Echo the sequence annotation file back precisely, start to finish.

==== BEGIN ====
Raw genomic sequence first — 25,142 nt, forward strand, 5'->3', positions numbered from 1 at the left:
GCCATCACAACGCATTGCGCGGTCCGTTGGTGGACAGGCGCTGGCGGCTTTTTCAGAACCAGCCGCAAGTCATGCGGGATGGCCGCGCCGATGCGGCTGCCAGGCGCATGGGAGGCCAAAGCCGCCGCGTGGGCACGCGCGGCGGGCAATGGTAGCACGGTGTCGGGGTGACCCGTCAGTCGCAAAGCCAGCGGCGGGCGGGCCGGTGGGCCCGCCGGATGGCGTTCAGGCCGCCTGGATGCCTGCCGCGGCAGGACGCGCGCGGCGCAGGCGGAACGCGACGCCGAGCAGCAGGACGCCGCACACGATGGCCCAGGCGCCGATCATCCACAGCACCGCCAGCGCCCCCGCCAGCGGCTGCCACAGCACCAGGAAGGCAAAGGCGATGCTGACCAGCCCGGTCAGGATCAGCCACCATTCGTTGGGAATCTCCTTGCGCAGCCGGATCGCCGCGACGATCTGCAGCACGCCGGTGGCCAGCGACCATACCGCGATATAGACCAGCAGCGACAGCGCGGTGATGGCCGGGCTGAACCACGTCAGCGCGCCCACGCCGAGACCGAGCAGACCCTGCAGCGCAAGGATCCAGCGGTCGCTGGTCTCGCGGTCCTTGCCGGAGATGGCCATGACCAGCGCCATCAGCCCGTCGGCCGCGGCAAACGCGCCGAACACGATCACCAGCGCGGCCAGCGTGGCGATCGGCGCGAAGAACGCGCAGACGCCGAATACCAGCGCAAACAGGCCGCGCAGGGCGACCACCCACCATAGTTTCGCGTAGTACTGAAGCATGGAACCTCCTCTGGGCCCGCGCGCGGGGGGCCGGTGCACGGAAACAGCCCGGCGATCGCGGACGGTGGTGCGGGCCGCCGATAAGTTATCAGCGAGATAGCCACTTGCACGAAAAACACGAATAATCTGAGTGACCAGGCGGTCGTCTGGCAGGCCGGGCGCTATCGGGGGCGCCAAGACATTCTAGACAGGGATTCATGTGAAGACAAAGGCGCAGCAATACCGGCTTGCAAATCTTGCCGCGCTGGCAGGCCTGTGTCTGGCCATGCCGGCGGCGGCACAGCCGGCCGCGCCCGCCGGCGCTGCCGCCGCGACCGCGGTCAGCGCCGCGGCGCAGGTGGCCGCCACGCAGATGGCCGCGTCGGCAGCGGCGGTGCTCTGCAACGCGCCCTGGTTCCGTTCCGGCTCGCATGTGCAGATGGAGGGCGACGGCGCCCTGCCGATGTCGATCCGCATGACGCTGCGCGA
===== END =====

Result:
Raw genomic sequence first — 25,142 nt, forward strand, 5'->3', positions numbered from 1 at the left:
GCCATCACAACGCATTGCGCGGTCCGTTGGTGGACAGGCGCTGGCGGCTTTTTCAGAACCAGCCGCAAGTCATGCGGGATGGCCGCGCCGATGCGGCTGCCAGGCGCATGGGAGGCCAAAGCCGCCGCGTGGGCACGCGCGGCGGGCAATGGTAGCACGGTGTCGGGGTGACCCGTCAGTCGCAAAGCCAGCGGCGGGCGGGCCGGTGGGCCCGCCGGATGGCGTTCAGGCCGCCTGGATGCCTGCCGCGGCAGGACGCGCGCGGCGCAGGCGGAACGCGACGCCGAGCAGCAGGACGCCGCACACGATGGCCCAGGCGCCGATCATCCACAGCACCGCCAGCGCCCCCGCCAGCGGCTGCCACAGCACCAGGAAGGCAAAGGCGATGCTGACCAGCCCGGTCAGGATCAGCCACCATTCGTTGGGAATCTCCTTGCGCAGCCGGATCGCCGCGACGATCTGCAGCACGCCGGTGGCCAGCGACCATACCGCGATATAGACCAGCAGCGACAGCGCGGTGATGGCCGGGCTGAACCACGTCAGCGCGCCCACGCCGAGACCGAGCAGACCCTGCAGCGCAAGGATCCAGCGGTCGCTGGTCTCGCGGTCCTTGCCGGAGATGGCCATGACCAGCGCCATCAGCCCGTCGGCCGCGGCAAACGCGCCGAACACGATCACCAGCGCGGCCAGCGTGGCGATCGGCGCGAAGAACGCGCAGACGCCGAATACCAGCGCAAACAGGCCGCGCAGGGCGACCACCCACCATAGTTTCGCGTAGTACTGAAGCATGGAACCTCCTCTGGGCCCGCGCGCGGGGGGCCGGTGCACGGAAACAGCCCGGCGATCGCGGACGGTGGTGCGGGCCGCCGATAAGTTATCAGCGAGATAGCCACTTGCACGAAAAACACGAATAATCTGAGTGACCAGGCGGTCGTCTGGCAGGCCGGGCGCTATCGGGGGCGCCAAGACATTCTAGACAGGGATTCATGTGAAGACAAAGGCGCAGCAATACCGGCTTGCAAATCTTGCCGCGCTGGCAGGCCTGTGTCTGGCCATGCCGGCGGCGGCACAGCCGGCCGCGCCCGCCGGCGCTGCCGCCGCGACCGCGGTCAGCGCCGCGGCGCAGGTGGCCGCCACGCAGATGGCCGCGTCGGCAGCGGCGGTGCTCTGCAACGCGCCCTGGTTCCGTTCCGGCTCGCATGTGCAGATGGAGGGCGACGGCGCCCTGCCGATGTCGATCCGCATGACGCTGCGCGA